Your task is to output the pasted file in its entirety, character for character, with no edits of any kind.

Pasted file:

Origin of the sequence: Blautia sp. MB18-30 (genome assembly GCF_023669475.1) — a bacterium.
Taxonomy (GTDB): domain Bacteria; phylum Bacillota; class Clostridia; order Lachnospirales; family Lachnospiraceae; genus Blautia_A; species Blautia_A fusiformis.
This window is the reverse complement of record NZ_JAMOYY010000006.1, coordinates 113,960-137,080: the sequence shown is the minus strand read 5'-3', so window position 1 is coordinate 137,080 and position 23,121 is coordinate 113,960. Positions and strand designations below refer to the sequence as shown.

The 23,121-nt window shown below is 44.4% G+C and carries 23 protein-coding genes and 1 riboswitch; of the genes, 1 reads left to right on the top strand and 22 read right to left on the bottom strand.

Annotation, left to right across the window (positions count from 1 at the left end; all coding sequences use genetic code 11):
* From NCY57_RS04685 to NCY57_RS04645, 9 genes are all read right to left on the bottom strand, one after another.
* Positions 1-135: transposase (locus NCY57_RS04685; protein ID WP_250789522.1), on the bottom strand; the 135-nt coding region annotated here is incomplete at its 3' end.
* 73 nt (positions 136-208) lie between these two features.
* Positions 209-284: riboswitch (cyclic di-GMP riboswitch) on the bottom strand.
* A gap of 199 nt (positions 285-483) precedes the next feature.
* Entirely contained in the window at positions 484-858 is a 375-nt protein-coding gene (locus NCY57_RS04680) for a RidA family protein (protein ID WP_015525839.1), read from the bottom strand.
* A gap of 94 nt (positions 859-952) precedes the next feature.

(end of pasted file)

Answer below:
Origin of the sequence: Blautia sp. MB18-30 (genome assembly GCF_023669475.1) — a bacterium.
Taxonomy (GTDB): domain Bacteria; phylum Bacillota; class Clostridia; order Lachnospirales; family Lachnospiraceae; genus Blautia_A; species Blautia_A fusiformis.
This window is the reverse complement of record NZ_JAMOYY010000006.1, coordinates 113,960-137,080: the sequence shown is the minus strand read 5'-3', so window position 1 is coordinate 137,080 and position 23,121 is coordinate 113,960. Positions and strand designations below refer to the sequence as shown.

The 23,121-nt window shown below is 44.4% G+C and carries 23 protein-coding genes and 1 riboswitch; of the genes, 1 reads left to right on the top strand and 22 read right to left on the bottom strand.

Annotation, left to right across the window (positions count from 1 at the left end; all coding sequences use genetic code 11):
* From NCY57_RS04685 to NCY57_RS04645, 9 genes are all read right to left on the bottom strand, one after another.
* Positions 1-135: transposase (locus NCY57_RS04685; protein ID WP_250789522.1), on the bottom strand; the 135-nt coding region annotated here is incomplete at its 3' end.
* 73 nt (positions 136-208) lie between these two features.
* Positions 209-284: riboswitch (cyclic di-GMP riboswitch) on the bottom strand.
* A gap of 199 nt (positions 285-483) precedes the next feature.
* Entirely contained in the window at positions 484-858 is a 375-nt protein-coding gene (locus NCY57_RS04680) for a RidA family protein (protein ID WP_015525839.1), read from the bottom strand.
* A gap of 94 nt (positions 859-952) precedes the next feature.